How BTR Designs Differ From For-Sale Plans

Here are some of the single-family home features that are most important to renters.

Lew Sichelman

Designing houses that are being built to rent is not the same as designing those built for sale.

Yes, single-family rental units have roughly the same number of bricks and sticks as for-sale houses. They require the same tradesmen to erect them. And they often have the same number of bedrooms and baths.

But, according to a new report from John Burns Real Estate Consulting, some features are either totally different or need to be located differently.

Take windows and doors, for example. Burns staffers Jennie Nichols and Deanna Vidal say these features should be standardized as much as possible. “Not every window needs to be the same size,” they advise, “so limit the selection to a select few.”

Standardization saves money, and not just because it simplifies the construction process, but also because builders can buy them in bulk. Moreover, it allows for uniform window blind sizes so they can be replaced when necessary.

“While windows do not often need to be replaced,” Nichols and Vidal say. “Blinds are another story.”

In a telephone interview, Nichols told MHN that her firm’s research has found that blinds are pretty much standard in the BTR sector. And they are often found to be broken or otherwise damaged when an occupant moves on.

With a stockpile of blinds on hand, she said, property managers don’t have to search for the right size and hope they are still in stock somewhere else.

Uniformity is one of six design strategies the Burns firm outlined in its report. The Irvine, Calif.-based marketing and advisory company calls them “tenets,” saying that conceptualizing is not something they hear much about when researching trends. “While build-to-rent is a hot topic,” Nichols and Vidal say, “we find that great design is rarely discussed.”

Nichols writes many of the company’s monthly publications and supports clients with their design and trend inquiries. As a senior manager, Vidal focuses on helping clients turn the firm’s consumer research and design insights into practical applications.

BTR developers also are advised to focus on materials that are highly functional, durable and easy to clean. Not just because they won’t have to replace things like cabinets and flooring as often between renters, but also because that’s one of the things single-family renters value most.

“Renters want flooring, counters and cabinets that are easy to take care of (so they can) keep their security deposits,” the Burns staffers say.

Easy Access to Equipment

Another BTR design imperative is keeping items that need servicing on the ground floor for easy access.

For example, many for-sale builders place their washing machine and clothes dryer upstairs closer to the bedrooms, Nichols told MHN, many BTR units don’t even have a second floor. But even if they do, it’s best to keep the mechanical equipment and appliances on the first level so  maintenance can get in and out quickly to make repairs or replacements.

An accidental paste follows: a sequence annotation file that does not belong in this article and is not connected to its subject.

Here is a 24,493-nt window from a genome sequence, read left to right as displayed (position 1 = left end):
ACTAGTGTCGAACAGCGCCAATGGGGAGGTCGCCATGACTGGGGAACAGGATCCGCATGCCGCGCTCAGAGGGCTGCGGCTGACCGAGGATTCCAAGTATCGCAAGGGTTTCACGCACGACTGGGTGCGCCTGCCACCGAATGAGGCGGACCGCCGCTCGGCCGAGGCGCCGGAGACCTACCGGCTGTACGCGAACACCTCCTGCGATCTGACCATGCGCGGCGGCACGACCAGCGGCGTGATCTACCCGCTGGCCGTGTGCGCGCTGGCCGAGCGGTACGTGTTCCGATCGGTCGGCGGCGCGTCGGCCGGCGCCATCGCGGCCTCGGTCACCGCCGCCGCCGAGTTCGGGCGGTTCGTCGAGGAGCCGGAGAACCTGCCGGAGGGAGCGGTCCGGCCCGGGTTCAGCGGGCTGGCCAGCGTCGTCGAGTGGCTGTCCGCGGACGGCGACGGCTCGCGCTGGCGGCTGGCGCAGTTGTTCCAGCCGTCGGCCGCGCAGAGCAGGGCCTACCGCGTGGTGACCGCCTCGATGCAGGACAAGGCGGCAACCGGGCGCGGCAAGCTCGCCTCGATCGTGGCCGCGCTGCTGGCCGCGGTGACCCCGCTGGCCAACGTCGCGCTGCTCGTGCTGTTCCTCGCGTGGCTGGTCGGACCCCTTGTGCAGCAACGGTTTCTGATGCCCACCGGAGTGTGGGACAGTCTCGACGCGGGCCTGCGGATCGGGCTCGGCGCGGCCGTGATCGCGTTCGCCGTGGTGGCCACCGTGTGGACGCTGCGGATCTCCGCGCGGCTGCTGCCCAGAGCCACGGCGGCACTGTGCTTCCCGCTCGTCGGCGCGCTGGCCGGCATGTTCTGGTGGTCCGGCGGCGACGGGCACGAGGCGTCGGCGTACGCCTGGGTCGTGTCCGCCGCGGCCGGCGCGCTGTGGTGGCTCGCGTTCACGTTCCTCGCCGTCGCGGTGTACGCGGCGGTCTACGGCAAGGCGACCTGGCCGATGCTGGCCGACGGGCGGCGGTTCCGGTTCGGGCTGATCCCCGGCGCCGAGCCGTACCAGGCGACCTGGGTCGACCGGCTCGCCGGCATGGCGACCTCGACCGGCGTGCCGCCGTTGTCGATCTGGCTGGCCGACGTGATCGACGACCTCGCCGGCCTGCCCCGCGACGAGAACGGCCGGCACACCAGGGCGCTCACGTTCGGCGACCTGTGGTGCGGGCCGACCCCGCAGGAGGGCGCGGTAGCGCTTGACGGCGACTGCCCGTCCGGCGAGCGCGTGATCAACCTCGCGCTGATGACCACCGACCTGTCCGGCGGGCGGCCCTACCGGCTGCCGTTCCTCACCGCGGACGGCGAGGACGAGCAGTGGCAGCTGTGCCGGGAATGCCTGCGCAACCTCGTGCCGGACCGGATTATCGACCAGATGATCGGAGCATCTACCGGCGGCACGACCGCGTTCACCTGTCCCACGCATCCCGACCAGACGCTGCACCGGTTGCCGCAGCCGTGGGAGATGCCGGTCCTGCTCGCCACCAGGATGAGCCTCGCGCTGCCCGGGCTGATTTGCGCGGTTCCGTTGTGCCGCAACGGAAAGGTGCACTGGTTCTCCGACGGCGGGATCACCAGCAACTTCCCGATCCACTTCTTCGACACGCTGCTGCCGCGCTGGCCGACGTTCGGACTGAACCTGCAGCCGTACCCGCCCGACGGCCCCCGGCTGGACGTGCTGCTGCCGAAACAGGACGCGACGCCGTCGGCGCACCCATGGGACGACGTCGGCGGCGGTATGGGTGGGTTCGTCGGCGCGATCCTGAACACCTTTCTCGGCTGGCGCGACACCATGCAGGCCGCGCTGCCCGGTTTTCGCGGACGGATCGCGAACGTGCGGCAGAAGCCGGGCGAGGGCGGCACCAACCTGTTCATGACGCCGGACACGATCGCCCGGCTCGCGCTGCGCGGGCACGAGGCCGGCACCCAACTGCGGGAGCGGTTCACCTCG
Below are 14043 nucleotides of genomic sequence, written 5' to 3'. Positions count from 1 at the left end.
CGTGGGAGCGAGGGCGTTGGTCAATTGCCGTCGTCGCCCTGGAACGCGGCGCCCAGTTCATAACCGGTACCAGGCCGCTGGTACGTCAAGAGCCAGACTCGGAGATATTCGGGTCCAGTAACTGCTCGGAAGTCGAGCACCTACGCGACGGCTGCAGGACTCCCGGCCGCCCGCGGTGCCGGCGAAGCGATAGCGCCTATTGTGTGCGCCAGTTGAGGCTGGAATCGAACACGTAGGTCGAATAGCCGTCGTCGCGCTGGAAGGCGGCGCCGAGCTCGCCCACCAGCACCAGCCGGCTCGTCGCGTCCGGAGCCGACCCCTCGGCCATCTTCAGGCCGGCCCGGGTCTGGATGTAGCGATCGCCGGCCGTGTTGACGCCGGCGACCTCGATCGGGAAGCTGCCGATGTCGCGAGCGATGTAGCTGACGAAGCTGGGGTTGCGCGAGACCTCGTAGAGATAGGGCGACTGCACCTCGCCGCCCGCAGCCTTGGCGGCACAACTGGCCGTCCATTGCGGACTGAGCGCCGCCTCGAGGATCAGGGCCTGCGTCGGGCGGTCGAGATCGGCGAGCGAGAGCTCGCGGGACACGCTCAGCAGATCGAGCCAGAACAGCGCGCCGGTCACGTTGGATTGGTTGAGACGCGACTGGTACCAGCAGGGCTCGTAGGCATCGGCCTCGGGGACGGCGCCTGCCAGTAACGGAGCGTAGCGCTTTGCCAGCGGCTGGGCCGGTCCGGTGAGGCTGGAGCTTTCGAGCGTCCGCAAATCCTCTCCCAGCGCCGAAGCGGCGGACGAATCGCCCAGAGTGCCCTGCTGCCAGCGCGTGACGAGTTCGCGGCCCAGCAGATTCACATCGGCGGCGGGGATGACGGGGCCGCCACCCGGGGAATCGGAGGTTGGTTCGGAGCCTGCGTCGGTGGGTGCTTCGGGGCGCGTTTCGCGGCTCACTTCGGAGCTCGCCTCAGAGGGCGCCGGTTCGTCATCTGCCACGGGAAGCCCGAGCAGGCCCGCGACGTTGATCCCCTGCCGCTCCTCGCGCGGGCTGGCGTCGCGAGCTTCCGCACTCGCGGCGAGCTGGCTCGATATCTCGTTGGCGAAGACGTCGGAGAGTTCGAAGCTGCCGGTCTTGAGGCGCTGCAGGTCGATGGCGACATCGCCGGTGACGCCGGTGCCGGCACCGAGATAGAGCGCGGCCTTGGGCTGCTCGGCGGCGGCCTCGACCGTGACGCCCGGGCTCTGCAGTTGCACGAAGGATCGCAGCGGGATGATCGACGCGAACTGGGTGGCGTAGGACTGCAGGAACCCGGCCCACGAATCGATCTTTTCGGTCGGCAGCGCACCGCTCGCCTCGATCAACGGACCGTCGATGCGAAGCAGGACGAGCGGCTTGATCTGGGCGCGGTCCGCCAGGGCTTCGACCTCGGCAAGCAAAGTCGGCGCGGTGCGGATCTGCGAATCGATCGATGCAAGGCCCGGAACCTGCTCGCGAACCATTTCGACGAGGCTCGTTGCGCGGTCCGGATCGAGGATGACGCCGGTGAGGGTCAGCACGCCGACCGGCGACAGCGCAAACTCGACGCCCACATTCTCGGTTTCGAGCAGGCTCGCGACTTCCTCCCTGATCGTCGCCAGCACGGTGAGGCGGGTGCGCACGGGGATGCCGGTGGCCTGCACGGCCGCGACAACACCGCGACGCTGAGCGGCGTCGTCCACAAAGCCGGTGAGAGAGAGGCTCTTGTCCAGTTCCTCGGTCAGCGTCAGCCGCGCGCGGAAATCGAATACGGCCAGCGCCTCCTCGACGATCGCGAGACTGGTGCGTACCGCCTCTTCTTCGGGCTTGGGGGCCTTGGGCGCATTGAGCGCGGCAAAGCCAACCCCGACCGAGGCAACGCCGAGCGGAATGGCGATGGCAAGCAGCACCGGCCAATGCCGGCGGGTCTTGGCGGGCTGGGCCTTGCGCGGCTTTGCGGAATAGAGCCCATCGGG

“The further someone has to come into the house” to service the HVAC unit, plumbing or appliances, she pointed out, the “more of an intrusion it is for the residents…And if there’s a leak, water damage will be minimized, if not minimal.”

Speaking of easy, another of Burns’ tenets is designing the house so it simple for tenants to move in and out. On this point, wider doorway and stairs are recommend, as is a well-defined TV wall.

Wider doors and stairs make it easier for people to move furniture without damaging walls, and an obvious spot for the TV will cut down on the number of holes people punch in the walls when they move in to hook up their TV sets.

When it comes to technology, developers are better off focusing on items that help monitor the home’s mechanical systems without having to go inside. Smart tech is a key service aid, according to the report. While smart locks and Ring doorbells are nice to have, it’s better to be able to know if there’s a leak without having to rely on the tenant to report it.

The sixth key BTR design feature is amenities. They are important for both renters and buyers. But when it comes to renters, the proper amenity package depends on the type of house, according to the Burns staffers.

Of course, it always helps that the rental neighborhood is located within a larger master planned community. That way, it can share the amenities offered to the entire property. But beyond that, developers may not need to go overboard.

If the unit is a detached house, just the fact that it comes with a yard and a two-care garage may be enough to appeal to a lot of consumers, Nichols said. But since attached units are more like apartments, the more amenities the better in a cottage-like configuration, otherwise known as a horizontal apartment.

“There isn’t anyone living above or below you in cottage-style designs, but the units still share walls,” she explained. “So in that way, they are more like apartments than detached houses. And in that way, they are competing more with Class A multi-family properties.”

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